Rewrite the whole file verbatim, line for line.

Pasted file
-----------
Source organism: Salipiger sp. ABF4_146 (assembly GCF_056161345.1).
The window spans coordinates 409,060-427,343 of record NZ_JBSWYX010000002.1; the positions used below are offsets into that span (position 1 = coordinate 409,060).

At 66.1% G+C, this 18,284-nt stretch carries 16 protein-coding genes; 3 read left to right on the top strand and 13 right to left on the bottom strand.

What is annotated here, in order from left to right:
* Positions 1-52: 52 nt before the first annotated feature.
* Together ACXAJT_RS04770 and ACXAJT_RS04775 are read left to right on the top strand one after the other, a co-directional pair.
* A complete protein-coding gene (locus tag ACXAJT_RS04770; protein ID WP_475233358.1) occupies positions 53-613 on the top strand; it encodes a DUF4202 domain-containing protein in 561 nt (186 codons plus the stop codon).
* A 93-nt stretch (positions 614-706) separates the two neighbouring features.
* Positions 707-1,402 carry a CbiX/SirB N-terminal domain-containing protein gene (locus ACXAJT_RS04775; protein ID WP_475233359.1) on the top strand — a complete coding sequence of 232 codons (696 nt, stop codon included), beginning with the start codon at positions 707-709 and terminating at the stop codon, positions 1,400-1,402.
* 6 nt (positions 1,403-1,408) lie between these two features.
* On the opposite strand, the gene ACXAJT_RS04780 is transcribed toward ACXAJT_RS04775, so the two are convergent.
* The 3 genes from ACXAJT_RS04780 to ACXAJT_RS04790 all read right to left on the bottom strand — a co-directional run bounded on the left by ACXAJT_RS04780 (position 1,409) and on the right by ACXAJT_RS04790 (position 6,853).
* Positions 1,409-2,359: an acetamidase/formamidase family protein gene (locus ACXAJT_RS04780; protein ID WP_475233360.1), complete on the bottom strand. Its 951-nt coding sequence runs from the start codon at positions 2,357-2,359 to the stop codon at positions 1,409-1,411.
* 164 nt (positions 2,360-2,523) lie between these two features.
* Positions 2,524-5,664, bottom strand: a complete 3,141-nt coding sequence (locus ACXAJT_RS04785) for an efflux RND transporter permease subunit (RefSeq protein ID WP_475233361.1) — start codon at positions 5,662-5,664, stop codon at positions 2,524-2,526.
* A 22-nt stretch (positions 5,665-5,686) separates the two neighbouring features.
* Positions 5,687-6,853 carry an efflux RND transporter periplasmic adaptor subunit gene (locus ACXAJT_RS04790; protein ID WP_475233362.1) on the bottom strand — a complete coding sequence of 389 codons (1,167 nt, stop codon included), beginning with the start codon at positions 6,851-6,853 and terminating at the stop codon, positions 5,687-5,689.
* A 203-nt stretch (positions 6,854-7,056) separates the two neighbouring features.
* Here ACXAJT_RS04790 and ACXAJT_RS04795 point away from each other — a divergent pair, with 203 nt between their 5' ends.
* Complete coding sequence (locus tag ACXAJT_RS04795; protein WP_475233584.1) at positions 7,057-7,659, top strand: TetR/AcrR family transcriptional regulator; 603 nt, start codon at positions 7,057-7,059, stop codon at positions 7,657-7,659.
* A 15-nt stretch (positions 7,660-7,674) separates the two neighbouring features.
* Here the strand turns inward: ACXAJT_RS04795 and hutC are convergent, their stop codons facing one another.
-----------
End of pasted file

Source organism: Salipiger sp. ABF4_146 (assembly GCF_056161345.1).
The window spans coordinates 409,060-427,343 of record NZ_JBSWYX010000002.1; the positions used below are offsets into that span (position 1 = coordinate 409,060).

At 66.1% G+C, this 18,284-nt stretch carries 16 protein-coding genes; 3 read left to right on the top strand and 13 right to left on the bottom strand.

What is annotated here, in order from left to right:
* Positions 1-52: 52 nt before the first annotated feature.
* Together ACXAJT_RS04770 and ACXAJT_RS04775 are read left to right on the top strand one after the other, a co-directional pair.
* A complete protein-coding gene (locus tag ACXAJT_RS04770; protein ID WP_475233358.1) occupies positions 53-613 on the top strand; it encodes a DUF4202 domain-containing protein in 561 nt (186 codons plus the stop codon).
* A 93-nt stretch (positions 614-706) separates the two neighbouring features.
* Positions 707-1,402 carry a CbiX/SirB N-terminal domain-containing protein gene (locus ACXAJT_RS04775; protein ID WP_475233359.1) on the top strand — a complete coding sequence of 232 codons (696 nt, stop codon included), beginning with the start codon at positions 707-709 and terminating at the stop codon, positions 1,400-1,402.
* 6 nt (positions 1,403-1,408) lie between these two features.
* On the opposite strand, the gene ACXAJT_RS04780 is transcribed toward ACXAJT_RS04775, so the two are convergent.
* The 3 genes from ACXAJT_RS04780 to ACXAJT_RS04790 all read right to left on the bottom strand — a co-directional run bounded on the left by ACXAJT_RS04780 (position 1,409) and on the right by ACXAJT_RS04790 (position 6,853).
* Positions 1,409-2,359: an acetamidase/formamidase family protein gene (locus ACXAJT_RS04780; protein ID WP_475233360.1), complete on the bottom strand. Its 951-nt coding sequence runs from the start codon at positions 2,357-2,359 to the stop codon at positions 1,409-1,411.
* 164 nt (positions 2,360-2,523) lie between these two features.
* Positions 2,524-5,664, bottom strand: a complete 3,141-nt coding sequence (locus ACXAJT_RS04785) for an efflux RND transporter permease subunit (RefSeq protein ID WP_475233361.1) — start codon at positions 5,662-5,664, stop codon at positions 2,524-2,526.
* A 22-nt stretch (positions 5,665-5,686) separates the two neighbouring features.
* Positions 5,687-6,853 carry an efflux RND transporter periplasmic adaptor subunit gene (locus ACXAJT_RS04790; protein ID WP_475233362.1) on the bottom strand — a complete coding sequence of 389 codons (1,167 nt, stop codon included), beginning with the start codon at positions 6,851-6,853 and terminating at the stop codon, positions 5,687-5,689.
* A 203-nt stretch (positions 6,854-7,056) separates the two neighbouring features.
* Here ACXAJT_RS04790 and ACXAJT_RS04795 point away from each other — a divergent pair, with 203 nt between their 5' ends.
* Complete coding sequence (locus tag ACXAJT_RS04795; protein WP_475233584.1) at positions 7,057-7,659, top strand: TetR/AcrR family transcriptional regulator; 603 nt, start codon at positions 7,057-7,059, stop codon at positions 7,657-7,659.
* A 15-nt stretch (positions 7,660-7,674) separates the two neighbouring features.
* Here the strand turns inward: ACXAJT_RS04795 and hutC are convergent, their stop codons facing one another.